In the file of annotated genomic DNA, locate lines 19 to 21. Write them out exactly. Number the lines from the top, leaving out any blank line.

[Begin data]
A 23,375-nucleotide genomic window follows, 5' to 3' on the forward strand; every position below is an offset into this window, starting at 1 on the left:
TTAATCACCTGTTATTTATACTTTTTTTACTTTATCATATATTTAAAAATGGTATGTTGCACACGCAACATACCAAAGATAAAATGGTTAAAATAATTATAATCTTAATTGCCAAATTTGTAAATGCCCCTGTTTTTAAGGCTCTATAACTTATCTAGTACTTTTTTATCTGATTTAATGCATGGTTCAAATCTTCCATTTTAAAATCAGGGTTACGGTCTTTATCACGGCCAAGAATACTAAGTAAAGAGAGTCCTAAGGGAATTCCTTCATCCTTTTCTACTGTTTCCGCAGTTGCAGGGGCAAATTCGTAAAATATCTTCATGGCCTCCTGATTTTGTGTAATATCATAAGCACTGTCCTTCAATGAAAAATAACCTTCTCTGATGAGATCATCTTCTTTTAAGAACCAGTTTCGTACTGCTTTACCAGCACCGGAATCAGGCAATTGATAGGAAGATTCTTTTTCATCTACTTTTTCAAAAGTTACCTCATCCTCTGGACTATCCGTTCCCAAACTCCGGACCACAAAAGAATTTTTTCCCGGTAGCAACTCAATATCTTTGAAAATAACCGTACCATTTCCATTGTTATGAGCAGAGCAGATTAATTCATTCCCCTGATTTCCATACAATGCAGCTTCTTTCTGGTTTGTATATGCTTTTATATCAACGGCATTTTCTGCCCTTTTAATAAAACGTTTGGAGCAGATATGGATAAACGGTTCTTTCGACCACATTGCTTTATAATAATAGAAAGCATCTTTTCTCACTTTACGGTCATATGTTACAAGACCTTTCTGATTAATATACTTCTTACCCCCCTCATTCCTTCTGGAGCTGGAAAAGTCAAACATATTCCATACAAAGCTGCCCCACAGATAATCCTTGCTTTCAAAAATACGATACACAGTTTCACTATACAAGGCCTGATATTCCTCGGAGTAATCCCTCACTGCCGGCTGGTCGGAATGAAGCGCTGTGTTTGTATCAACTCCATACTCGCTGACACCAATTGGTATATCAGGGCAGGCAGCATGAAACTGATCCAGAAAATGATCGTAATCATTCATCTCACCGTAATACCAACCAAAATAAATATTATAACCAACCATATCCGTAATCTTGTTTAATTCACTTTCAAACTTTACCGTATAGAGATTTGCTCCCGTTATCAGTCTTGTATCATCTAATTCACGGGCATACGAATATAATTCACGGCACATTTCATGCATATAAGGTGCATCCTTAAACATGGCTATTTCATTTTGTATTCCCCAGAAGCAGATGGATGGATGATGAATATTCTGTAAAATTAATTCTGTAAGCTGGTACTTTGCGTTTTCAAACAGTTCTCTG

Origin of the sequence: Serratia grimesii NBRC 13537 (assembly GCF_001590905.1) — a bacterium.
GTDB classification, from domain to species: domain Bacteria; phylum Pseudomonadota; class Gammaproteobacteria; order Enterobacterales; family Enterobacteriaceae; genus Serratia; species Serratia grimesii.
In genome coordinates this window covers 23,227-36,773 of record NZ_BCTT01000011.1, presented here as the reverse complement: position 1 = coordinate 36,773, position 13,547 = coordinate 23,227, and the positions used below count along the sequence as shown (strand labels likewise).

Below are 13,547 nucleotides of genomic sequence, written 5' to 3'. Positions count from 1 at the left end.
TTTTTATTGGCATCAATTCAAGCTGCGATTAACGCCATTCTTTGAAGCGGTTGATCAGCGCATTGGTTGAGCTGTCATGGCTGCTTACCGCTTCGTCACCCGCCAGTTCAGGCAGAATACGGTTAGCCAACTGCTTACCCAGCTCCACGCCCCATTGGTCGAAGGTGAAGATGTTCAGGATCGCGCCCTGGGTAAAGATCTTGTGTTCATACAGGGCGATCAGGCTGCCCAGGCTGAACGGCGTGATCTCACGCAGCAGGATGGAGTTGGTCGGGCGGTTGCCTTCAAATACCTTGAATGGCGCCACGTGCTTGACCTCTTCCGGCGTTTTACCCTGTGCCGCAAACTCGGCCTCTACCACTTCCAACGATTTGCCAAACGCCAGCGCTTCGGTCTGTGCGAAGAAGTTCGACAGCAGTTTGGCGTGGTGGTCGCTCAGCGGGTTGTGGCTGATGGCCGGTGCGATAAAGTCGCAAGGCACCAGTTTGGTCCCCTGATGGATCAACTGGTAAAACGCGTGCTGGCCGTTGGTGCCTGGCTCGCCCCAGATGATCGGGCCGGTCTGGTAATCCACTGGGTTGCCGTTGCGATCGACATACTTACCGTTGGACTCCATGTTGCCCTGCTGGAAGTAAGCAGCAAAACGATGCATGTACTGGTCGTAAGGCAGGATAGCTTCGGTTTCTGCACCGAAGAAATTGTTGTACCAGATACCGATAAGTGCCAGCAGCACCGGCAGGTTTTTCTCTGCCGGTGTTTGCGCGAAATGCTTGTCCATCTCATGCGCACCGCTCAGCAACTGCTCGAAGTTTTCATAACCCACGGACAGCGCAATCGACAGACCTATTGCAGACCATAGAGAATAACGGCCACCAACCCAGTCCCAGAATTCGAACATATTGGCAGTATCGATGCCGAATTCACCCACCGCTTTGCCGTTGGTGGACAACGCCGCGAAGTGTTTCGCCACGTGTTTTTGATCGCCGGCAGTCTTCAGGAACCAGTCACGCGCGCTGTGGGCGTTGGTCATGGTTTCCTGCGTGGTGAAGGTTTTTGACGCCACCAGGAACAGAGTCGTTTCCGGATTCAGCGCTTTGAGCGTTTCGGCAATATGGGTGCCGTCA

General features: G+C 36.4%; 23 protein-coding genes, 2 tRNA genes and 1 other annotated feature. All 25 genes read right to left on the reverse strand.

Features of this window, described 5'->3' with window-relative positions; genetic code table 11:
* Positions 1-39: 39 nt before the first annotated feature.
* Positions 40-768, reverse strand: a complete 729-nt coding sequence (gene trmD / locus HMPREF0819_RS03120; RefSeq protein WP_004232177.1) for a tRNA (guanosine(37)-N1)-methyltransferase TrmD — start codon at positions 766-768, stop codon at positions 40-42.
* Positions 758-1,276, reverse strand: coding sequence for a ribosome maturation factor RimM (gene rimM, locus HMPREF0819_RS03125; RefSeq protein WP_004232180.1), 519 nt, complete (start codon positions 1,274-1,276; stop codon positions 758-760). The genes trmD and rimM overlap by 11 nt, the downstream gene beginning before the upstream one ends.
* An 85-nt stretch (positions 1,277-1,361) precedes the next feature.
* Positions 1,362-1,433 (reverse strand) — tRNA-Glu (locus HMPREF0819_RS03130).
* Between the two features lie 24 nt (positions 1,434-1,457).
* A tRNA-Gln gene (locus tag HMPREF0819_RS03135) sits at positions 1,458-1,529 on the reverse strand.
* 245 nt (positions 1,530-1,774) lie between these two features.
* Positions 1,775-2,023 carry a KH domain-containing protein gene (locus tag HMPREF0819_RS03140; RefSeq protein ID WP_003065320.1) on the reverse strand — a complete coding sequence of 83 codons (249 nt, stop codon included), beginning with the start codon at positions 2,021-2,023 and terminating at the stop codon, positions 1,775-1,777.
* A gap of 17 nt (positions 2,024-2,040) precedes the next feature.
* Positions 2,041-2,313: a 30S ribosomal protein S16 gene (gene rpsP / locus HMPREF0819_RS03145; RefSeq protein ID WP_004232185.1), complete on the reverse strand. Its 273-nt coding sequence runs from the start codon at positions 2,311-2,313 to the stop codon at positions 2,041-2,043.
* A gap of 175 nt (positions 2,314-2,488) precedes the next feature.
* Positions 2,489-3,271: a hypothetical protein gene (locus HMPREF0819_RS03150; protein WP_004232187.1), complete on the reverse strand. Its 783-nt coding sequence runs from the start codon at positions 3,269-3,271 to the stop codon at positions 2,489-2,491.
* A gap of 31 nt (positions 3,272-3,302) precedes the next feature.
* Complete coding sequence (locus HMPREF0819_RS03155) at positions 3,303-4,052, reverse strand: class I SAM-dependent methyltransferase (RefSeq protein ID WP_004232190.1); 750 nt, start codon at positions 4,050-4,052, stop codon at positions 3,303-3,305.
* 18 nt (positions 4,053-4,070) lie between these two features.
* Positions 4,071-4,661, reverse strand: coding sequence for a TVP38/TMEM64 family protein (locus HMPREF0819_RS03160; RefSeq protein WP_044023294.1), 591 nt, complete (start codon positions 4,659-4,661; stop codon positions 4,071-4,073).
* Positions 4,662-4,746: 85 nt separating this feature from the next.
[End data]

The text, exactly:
* A gap of 17 nt (positions 2,024-2,040) precedes the next feature.
* Positions 2,041-2,313: a 30S ribosomal protein S16 gene (gene rpsP / locus HMPREF0819_RS03145; RefSeq protein ID WP_004232185.1), complete on the reverse strand. Its 273-nt coding sequence runs from the start codon at positions 2,311-2,313 to the stop codon at positions 2,041-2,043.
* A gap of 175 nt (positions 2,314-2,488) precedes the next feature.